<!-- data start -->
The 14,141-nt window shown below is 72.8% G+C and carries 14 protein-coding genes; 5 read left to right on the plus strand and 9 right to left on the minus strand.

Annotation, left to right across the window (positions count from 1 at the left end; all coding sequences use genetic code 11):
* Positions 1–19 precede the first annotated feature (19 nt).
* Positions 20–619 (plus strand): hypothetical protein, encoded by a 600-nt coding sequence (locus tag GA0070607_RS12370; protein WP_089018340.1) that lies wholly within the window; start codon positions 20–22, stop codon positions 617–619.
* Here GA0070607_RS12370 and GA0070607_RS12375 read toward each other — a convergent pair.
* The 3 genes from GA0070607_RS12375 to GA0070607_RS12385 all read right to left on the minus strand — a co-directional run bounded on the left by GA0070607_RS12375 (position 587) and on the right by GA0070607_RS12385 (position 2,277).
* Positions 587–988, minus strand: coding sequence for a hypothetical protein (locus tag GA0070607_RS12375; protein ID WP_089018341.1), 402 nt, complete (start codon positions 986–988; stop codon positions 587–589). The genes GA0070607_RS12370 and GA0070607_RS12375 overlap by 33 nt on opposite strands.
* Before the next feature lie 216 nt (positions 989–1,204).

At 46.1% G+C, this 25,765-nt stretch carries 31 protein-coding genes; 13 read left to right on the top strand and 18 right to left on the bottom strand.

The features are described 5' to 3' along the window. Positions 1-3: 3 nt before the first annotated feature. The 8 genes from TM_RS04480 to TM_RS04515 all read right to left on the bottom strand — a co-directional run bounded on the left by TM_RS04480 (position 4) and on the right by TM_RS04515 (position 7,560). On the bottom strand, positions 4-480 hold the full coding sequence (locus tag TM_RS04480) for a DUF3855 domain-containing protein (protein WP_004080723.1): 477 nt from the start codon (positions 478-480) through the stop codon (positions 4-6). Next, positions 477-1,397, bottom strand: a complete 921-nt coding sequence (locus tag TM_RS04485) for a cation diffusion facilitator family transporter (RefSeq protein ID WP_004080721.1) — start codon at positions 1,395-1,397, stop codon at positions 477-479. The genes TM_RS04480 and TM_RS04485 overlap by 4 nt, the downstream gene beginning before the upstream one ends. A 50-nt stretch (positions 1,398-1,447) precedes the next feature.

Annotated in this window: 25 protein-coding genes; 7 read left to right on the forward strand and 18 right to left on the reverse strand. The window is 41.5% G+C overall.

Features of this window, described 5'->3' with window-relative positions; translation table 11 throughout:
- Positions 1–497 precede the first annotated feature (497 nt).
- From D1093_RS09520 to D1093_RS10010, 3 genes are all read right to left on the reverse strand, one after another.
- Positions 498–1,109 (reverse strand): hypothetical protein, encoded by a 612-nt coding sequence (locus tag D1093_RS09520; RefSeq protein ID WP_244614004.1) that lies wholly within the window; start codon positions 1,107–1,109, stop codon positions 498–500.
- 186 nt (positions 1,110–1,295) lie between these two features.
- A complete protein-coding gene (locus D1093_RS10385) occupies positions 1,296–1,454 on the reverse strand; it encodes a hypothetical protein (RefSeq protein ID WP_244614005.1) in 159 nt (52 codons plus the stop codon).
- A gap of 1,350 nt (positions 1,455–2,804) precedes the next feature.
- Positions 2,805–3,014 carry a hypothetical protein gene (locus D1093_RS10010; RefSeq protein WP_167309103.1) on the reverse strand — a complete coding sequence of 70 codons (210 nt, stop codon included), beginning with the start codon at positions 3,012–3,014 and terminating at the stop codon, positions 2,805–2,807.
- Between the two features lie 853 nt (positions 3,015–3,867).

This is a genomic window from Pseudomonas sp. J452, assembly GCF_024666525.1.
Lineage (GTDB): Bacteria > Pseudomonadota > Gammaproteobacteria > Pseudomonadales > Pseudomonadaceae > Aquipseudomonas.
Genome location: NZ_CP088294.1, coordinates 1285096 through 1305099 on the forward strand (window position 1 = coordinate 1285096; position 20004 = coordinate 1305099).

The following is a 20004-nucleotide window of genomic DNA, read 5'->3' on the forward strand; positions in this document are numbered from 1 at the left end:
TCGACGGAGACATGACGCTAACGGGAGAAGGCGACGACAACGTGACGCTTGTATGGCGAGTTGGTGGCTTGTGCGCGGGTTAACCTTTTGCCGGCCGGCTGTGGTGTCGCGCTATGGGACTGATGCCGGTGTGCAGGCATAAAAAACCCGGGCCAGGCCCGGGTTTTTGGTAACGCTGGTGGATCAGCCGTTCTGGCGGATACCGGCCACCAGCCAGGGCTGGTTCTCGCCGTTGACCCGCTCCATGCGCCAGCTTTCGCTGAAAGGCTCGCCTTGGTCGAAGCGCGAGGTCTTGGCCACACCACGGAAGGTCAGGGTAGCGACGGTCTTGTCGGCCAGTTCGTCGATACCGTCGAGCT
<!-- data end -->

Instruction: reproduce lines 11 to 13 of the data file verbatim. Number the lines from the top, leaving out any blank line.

Annotated in this window: 25 protein-coding genes; 7 read left to right on the forward strand and 18 right to left on the reverse strand. The window is 41.5% G+C overall.

Features of this window, described 5'->3' with window-relative positions; translation table 11 throughout:
- Positions 1–497 precede the first annotated feature (497 nt).